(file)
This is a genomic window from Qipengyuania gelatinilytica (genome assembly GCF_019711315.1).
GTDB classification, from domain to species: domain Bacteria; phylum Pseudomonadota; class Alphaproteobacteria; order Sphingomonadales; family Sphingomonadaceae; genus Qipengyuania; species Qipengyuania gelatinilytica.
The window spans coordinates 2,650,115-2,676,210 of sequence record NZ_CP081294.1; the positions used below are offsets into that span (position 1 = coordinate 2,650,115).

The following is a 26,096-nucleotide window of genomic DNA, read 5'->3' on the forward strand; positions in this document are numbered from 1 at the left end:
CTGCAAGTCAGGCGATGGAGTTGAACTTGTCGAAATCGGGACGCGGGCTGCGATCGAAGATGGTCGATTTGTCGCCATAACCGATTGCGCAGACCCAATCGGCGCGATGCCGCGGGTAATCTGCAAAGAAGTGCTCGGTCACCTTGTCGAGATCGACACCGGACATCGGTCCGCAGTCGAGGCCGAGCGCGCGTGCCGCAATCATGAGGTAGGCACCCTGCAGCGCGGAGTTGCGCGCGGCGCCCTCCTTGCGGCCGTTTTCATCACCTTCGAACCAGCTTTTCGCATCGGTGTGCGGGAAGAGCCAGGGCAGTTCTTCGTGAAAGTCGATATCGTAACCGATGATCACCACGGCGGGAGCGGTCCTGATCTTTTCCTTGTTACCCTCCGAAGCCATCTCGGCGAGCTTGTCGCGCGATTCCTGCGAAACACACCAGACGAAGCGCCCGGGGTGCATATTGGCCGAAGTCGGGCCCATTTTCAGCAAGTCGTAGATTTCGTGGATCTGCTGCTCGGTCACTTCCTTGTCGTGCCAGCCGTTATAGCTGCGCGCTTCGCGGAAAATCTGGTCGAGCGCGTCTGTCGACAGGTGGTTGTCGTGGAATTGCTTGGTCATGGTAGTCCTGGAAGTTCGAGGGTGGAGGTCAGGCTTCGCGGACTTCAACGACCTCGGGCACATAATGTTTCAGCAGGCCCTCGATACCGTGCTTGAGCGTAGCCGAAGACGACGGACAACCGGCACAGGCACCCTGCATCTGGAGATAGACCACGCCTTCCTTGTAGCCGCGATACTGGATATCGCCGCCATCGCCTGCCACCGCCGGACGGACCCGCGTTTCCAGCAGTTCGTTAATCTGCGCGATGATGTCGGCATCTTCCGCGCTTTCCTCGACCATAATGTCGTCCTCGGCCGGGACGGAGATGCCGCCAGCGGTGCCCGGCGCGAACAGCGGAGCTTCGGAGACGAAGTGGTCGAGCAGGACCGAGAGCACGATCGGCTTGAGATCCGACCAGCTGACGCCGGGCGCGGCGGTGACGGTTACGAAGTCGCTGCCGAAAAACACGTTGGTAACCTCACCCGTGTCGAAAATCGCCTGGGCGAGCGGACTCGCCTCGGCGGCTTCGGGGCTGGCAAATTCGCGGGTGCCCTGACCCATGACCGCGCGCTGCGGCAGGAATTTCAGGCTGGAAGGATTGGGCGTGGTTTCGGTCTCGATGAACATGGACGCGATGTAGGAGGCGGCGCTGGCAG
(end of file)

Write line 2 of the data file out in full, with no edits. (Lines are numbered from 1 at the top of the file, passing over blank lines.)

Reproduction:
GTDB classification, from domain to species: domain Bacteria; phylum Pseudomonadota; class Alphaproteobacteria; order Sphingomonadales; family Sphingomonadaceae; genus Qipengyuania; species Qipengyuania gelatinilytica.